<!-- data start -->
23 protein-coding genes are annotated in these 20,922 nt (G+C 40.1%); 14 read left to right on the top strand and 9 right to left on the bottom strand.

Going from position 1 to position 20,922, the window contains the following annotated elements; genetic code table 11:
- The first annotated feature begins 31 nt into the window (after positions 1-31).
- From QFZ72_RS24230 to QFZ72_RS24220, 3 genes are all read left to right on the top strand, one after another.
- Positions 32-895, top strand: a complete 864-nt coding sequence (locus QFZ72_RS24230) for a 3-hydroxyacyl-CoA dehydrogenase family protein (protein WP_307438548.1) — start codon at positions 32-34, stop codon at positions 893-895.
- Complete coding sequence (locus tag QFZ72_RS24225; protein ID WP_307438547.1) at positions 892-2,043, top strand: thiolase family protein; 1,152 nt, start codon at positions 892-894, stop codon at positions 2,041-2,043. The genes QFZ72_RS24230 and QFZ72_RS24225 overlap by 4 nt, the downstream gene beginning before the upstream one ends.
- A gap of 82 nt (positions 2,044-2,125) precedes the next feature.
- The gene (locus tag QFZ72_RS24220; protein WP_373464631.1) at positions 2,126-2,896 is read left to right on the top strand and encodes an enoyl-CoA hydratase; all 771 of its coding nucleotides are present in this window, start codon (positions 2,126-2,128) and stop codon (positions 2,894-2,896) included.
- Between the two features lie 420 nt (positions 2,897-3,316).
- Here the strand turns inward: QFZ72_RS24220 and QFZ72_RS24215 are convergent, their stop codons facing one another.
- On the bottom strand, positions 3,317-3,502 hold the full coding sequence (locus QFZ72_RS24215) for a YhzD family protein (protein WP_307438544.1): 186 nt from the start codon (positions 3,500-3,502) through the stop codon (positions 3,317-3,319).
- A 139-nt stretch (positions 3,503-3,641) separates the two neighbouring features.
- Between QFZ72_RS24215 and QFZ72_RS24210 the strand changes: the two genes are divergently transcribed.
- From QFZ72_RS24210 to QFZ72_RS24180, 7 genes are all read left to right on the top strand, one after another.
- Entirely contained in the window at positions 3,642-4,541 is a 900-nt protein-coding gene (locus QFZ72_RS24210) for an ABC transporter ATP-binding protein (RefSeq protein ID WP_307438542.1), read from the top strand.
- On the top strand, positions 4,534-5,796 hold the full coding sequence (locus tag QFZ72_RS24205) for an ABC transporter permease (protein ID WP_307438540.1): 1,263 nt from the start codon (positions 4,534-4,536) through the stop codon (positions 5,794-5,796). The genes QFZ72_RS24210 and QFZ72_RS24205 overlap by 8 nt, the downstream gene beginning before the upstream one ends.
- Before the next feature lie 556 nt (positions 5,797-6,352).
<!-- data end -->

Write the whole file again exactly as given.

23 protein-coding genes are annotated in these 20,922 nt (G+C 40.1%); 14 read left to right on the top strand and 9 right to left on the bottom strand.

Going from position 1 to position 20,922, the window contains the following annotated elements; genetic code table 11:
- The first annotated feature begins 31 nt into the window (after positions 1-31).
- From QFZ72_RS24230 to QFZ72_RS24220, 3 genes are all read left to right on the top strand, one after another.
- Positions 32-895, top strand: a complete 864-nt coding sequence (locus QFZ72_RS24230) for a 3-hydroxyacyl-CoA dehydrogenase family protein (protein WP_307438548.1) — start codon at positions 32-34, stop codon at positions 893-895.
- Complete coding sequence (locus tag QFZ72_RS24225; protein ID WP_307438547.1) at positions 892-2,043, top strand: thiolase family protein; 1,152 nt, start codon at positions 892-894, stop codon at positions 2,041-2,043. The genes QFZ72_RS24230 and QFZ72_RS24225 overlap by 4 nt, the downstream gene beginning before the upstream one ends.
- A gap of 82 nt (positions 2,044-2,125) precedes the next feature.
- The gene (locus tag QFZ72_RS24220; protein WP_373464631.1) at positions 2,126-2,896 is read left to right on the top strand and encodes an enoyl-CoA hydratase; all 771 of its coding nucleotides are present in this window, start codon (positions 2,126-2,128) and stop codon (positions 2,894-2,896) included.
- Between the two features lie 420 nt (positions 2,897-3,316).
- Here the strand turns inward: QFZ72_RS24220 and QFZ72_RS24215 are convergent, their stop codons facing one another.
- On the bottom strand, positions 3,317-3,502 hold the full coding sequence (locus QFZ72_RS24215) for a YhzD family protein (protein WP_307438544.1): 186 nt from the start codon (positions 3,500-3,502) through the stop codon (positions 3,317-3,319).
- A 139-nt stretch (positions 3,503-3,641) separates the two neighbouring features.
- Between QFZ72_RS24215 and QFZ72_RS24210 the strand changes: the two genes are divergently transcribed.
- From QFZ72_RS24210 to QFZ72_RS24180, 7 genes are all read left to right on the top strand, one after another.
- Entirely contained in the window at positions 3,642-4,541 is a 900-nt protein-coding gene (locus QFZ72_RS24210) for an ABC transporter ATP-binding protein (RefSeq protein ID WP_307438542.1), read from the top strand.
- On the top strand, positions 4,534-5,796 hold the full coding sequence (locus tag QFZ72_RS24205) for an ABC transporter permease (protein ID WP_307438540.1): 1,263 nt from the start codon (positions 4,534-4,536) through the stop codon (positions 5,794-5,796). The genes QFZ72_RS24210 and QFZ72_RS24205 overlap by 8 nt, the downstream gene beginning before the upstream one ends.
- Before the next feature lie 556 nt (positions 5,797-6,352).